• The hole transporting layer of the organic EL device 422 contains at least one hole transporting aromatic tertiary amine, where the latter is understood to be a compound containing at least one trivalent nitrogen atom that is bonded only to carbon atoms, at least one of which is a member of an aromatic ring. In one form the aromatic tertiary amine can be an arylamine, such as a monarylamine, diarylamine, triarylamine, or a polymeric arylamine. Exemplary monomeric triarylamines are illustrated by Klupfel and others US-A-3,180,730. Other suitable triarylamines substituted with vinyl or vinyl radicals and/or containing at least one active hydrogen containing group are disclosed by Brantley and others US-A-3,567,450 and US-A-3,658,520.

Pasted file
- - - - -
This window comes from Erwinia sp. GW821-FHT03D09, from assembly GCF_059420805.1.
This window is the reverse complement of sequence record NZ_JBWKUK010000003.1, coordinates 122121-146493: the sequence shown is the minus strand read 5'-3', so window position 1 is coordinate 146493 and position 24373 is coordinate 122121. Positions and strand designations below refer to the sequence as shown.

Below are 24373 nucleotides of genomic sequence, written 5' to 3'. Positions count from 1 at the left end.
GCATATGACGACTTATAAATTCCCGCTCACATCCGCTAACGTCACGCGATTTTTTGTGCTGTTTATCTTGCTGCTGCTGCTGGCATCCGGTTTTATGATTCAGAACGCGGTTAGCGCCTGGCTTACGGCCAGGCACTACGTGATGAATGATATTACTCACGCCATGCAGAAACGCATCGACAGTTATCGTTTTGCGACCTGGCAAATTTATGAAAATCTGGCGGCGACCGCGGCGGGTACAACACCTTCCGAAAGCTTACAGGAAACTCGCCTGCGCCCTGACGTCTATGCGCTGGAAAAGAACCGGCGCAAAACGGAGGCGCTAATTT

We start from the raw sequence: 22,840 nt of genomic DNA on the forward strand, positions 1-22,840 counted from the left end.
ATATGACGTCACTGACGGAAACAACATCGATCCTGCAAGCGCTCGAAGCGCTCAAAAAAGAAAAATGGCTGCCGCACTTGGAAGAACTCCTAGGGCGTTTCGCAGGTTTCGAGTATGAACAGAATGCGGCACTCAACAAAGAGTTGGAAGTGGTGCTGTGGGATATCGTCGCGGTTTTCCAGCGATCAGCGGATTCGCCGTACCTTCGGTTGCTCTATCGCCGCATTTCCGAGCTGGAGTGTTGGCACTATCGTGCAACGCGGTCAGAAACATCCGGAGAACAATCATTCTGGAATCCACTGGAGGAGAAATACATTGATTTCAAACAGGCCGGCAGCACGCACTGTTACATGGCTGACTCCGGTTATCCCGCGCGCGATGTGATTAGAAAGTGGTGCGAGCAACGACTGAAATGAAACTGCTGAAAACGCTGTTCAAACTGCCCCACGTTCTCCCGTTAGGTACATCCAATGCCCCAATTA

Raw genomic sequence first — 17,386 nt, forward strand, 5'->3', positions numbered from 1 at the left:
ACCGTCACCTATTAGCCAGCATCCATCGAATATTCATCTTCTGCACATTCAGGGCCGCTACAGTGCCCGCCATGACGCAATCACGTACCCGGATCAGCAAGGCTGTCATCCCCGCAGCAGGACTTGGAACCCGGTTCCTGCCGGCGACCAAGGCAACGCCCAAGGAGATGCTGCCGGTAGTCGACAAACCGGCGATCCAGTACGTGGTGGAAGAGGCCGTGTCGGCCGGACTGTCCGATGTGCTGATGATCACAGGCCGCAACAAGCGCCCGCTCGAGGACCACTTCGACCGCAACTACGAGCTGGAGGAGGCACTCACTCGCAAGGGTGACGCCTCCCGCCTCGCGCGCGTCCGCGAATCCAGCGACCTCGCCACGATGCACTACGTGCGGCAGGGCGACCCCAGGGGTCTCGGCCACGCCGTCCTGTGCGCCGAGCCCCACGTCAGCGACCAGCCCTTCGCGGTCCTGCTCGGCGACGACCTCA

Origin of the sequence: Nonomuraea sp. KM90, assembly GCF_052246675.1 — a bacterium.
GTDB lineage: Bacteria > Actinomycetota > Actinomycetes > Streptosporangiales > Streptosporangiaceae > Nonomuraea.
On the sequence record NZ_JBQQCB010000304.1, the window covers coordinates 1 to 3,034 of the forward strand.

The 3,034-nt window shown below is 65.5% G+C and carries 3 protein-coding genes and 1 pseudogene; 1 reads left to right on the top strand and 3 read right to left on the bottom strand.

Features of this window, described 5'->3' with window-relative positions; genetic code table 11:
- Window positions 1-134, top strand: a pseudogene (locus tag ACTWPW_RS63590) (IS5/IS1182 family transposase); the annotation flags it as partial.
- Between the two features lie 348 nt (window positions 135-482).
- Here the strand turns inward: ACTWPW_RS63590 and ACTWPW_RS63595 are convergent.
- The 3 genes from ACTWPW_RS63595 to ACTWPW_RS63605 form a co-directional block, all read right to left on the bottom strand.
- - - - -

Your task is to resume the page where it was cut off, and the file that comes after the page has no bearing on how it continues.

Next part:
• The luminescent layer 424 of the organic EL device includes a luminescent or fluorescent material, where electroluminescence is produced as a result of electron-hole pair recombination in this region. In the simplest construction, the luminescent layer comprises of a single component, that is a pure material with a high fluorescent efficiency. A well known material is tris (8-quinolinato) aluminum, (Alq), which produces excellent green electroluminescence. A preferred embodiment of the luminescent layer comprises a multi-component material consisting of a host material doped with one or more components of fluorescent dyes. Using this method, highly efficient EL devices can be constructed. Simultaneously, the color of the EL devices can be tuned by using fluorescent dyes of different emission wavelengths in a common host material. This dopant scheme has been described in considerable details for EL devices using Alq as the host material by Tang and others in commonly-assigned US-A-4,769,292.